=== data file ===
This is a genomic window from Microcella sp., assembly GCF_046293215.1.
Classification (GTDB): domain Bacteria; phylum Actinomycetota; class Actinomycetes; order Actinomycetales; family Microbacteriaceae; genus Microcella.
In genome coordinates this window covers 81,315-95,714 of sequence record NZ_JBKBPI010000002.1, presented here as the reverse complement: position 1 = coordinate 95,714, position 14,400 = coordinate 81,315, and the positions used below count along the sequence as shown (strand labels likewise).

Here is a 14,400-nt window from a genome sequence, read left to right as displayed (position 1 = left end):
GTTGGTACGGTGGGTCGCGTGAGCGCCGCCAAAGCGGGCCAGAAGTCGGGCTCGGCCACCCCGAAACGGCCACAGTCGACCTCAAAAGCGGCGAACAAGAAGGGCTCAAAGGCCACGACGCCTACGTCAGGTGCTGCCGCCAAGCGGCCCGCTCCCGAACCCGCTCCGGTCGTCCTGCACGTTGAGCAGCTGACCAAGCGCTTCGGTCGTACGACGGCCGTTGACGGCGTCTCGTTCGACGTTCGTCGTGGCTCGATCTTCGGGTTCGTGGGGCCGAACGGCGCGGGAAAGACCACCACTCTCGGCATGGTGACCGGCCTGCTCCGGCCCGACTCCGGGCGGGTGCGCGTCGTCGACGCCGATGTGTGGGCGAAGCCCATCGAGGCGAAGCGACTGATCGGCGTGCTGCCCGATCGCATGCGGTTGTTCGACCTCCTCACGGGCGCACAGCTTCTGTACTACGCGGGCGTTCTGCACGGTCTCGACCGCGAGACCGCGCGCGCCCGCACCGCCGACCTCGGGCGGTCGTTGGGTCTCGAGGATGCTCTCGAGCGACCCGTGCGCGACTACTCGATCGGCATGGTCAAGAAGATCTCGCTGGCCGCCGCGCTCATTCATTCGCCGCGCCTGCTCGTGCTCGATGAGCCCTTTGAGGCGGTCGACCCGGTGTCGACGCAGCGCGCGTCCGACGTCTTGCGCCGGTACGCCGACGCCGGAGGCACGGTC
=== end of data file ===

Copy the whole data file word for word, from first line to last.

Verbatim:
This is a genomic window from Microcella sp., assembly GCF_046293215.1.
Classification (GTDB): domain Bacteria; phylum Actinomycetota; class Actinomycetes; order Actinomycetales; family Microbacteriaceae; genus Microcella.
In genome coordinates this window covers 81,315-95,714 of sequence record NZ_JBKBPI010000002.1, presented here as the reverse complement: position 1 = coordinate 95,714, position 14,400 = coordinate 81,315, and the positions used below count along the sequence as shown (strand labels likewise).

Here is a 14,400-nt window from a genome sequence, read left to right as displayed (position 1 = left end):
GTTGGTACGGTGGGTCGCGTGAGCGCCGCCAAAGCGGGCCAGAAGTCGGGCTCGGCCACCCCGAAACGGCCACAGTCGACCTCAAAAGCGGCGAACAAGAAGGGCTCAAAGGCCACGACGCCTACGTCAGGTGCTGCCGCCAAGCGGCCCGCTCCCGAACCCGCTCCGGTCGTCCTGCACGTTGAGCAGCTGACCAAGCGCTTCGGTCGTACGACGGCCGTTGACGGCGTCTCGTTCGACGTTCGTCGTGGCTCGATCTTCGGGTTCGTGGGGCCGAACGGCGCGGGAAAGACCACCACTCTCGGCATGGTGACCGGCCTGCTCCGGCCCGACTCCGGGCGGGTGCGCGTCGTCGACGCCGATGTGTGGGCGAAGCCCATCGAGGCGAAGCGACTGATCGGCGTGCTGCCCGATCGCATGCGGTTGTTCGACCTCCTCACGGGCGCACAGCTTCTGTACTACGCGGGCGTTCTGCACGGTCTCGACCGCGAGACCGCGCGCGCCCGCACCGCCGACCTCGGGCGGTCGTTGGGTCTCGAGGATGCTCTCGAGCGACCCGTGCGCGACTACTCGATCGGCATGGTCAAGAAGATCTCGCTGGCCGCCGCGCTCATTCATTCGCCGCGCCTGCTCGTGCTCGATGAGCCCTTTGAGGCGGTCGACCCGGTGTCGACGCAGCGCGCGTCCGACGTCTTGCGCCGGTACGCCGACGCCGGAGGCACGGTC